Scarred by violence, but winners in life: Youth from Maoists-infested areas beat odds to ace AIEEE
“My father was a sweeper in a school that was damaged by Naxals. My aim was to become a compounder in any clinic,” said Sonu, who is one of the 149 tribal students, mostly from Bastar, who have cleared the All India Engineering Entrance Examination (AIEEE) 2012 in their first attempt.
Like Sonu, there is Ramsu Potai, a tribal student from Narayanpur, who until two years ago didn’t even know what the pre-engineering test (PET) meant. Similarly, Chendre Pulhe from Maoist-hit Dantewada district, to whom the idea of facing any all-India competitive test had never occurred, qualified the engineering test.
Many of these successful students were victims of the Maoist conflict, having lost either one or both their parents during the violence. But life in an environment of terror and the lack of good educational and career opportunities proved to be no handicap.
Two years ago, these students were brought to the state capital by officials of ‘Prayas‘ — a residential school managed by the state’s SC/ST welfare department of the state government since July, 2010.
The students quickly started doing well. They secured more than 90 per cent marks in their 10th board with distinction in physics, mathematics, chemistry and other science subjects.
“We didn’t score well in language papers that affected our overall percentage. Since our world was small and limited to our village, we could not think of appearing in AIEEE,” said Prakash Baghel from Sukma, about 450 km south of Raipur.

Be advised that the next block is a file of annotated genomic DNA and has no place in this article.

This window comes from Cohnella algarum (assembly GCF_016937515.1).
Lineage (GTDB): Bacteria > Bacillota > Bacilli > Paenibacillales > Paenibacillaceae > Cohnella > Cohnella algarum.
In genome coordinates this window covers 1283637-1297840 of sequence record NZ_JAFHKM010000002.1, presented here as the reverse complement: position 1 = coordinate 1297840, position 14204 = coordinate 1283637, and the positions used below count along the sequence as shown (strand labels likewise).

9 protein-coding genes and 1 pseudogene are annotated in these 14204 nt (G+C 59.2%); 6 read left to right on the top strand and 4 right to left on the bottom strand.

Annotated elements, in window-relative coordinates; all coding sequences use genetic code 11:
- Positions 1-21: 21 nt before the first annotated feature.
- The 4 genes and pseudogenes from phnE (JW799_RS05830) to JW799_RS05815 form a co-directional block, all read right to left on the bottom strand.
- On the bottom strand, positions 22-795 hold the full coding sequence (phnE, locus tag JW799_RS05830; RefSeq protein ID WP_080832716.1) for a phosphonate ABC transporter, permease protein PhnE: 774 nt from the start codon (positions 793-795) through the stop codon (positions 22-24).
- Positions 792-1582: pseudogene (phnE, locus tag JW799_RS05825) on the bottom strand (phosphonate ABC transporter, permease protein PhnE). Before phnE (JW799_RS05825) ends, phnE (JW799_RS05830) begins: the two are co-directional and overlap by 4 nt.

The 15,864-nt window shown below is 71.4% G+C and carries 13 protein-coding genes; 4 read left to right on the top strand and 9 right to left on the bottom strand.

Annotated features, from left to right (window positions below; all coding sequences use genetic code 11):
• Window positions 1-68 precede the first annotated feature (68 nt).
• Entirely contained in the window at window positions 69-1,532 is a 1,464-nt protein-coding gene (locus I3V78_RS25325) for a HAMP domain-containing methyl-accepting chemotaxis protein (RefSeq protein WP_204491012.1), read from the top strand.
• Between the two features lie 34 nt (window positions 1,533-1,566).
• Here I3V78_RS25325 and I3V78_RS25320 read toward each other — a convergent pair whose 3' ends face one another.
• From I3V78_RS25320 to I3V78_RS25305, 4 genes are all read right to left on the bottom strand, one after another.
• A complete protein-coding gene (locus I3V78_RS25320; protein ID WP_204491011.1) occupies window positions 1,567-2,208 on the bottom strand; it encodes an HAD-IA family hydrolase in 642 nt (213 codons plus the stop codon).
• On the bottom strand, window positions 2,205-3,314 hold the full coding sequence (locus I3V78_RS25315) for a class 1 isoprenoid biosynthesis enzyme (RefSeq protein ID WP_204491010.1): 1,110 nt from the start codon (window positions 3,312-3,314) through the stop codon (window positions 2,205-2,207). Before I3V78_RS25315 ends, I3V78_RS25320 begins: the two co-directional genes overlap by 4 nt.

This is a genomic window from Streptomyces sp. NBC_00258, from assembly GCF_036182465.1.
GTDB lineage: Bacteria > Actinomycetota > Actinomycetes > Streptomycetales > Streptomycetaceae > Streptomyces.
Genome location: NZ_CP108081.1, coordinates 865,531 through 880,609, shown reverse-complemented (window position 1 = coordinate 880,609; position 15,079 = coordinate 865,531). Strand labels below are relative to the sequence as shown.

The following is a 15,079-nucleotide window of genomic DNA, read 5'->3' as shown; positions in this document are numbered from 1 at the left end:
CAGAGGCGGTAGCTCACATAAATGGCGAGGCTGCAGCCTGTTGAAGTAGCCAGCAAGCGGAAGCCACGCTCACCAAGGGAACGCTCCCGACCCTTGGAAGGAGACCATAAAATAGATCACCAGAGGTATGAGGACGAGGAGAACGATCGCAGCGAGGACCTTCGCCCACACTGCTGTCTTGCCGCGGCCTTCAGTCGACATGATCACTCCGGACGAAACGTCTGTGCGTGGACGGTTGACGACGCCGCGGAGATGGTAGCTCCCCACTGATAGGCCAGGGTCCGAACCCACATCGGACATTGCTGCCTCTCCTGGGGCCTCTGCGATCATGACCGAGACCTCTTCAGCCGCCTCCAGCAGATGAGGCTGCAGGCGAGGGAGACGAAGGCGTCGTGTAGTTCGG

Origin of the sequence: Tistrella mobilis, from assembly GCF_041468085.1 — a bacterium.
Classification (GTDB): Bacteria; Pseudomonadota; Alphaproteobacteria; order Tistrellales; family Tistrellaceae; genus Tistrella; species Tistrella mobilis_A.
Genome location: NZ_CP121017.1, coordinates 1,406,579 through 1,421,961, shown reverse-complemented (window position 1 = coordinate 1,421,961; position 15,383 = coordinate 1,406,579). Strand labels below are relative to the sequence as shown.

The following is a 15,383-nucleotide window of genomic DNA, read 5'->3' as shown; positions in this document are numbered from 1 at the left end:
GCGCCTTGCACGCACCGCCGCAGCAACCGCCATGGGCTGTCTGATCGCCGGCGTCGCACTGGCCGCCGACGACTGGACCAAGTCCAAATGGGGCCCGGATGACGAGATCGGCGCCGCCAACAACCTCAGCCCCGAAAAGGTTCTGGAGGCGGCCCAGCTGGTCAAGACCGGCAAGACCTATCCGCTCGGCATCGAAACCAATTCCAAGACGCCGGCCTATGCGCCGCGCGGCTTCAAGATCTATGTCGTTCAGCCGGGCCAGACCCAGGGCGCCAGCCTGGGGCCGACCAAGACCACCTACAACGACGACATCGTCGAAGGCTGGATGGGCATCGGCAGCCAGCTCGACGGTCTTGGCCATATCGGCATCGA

“This is the result of the efforts and zeal of the tribal students, who proved their mettle and emerged successful. The results indicate that tribal students only need proper guidance, encouragement and a better environment,” said R P Mandal, principal secretary, SC/ST welfare department.
“It was incredible that all the tribal students succeeded in their first attempt facing such a difficult exam. There is an obvious relationship between personal factors, behavioural patterns and environment condition that play an important role in performance accomplishments,” said Anirudh Sinha, a counsellor and an educationist.
Shankar Markam from Bastar, Ravi Kashyap from Manpur in Rajnandgaon, and Paldev Mukka from Bijapur felt inspired and motivated by the action taken by the state, which spent Rs.1,000 for each student every month on food and Rs.30,000 for providing various other amenities during their stay and coaching in the residential school.
“The sole aim of Prayas is to get tribal students from the Maoist-affected regions and motivate them for the All India level competitive exams,” Chhattisgarh Chief Minister Raman Singh said, giving all the credit to the students who succeeded.
Encouraged by these results, the department has planned a similar programme for girls from the left-wing extremist areas of Chhattisgarh.
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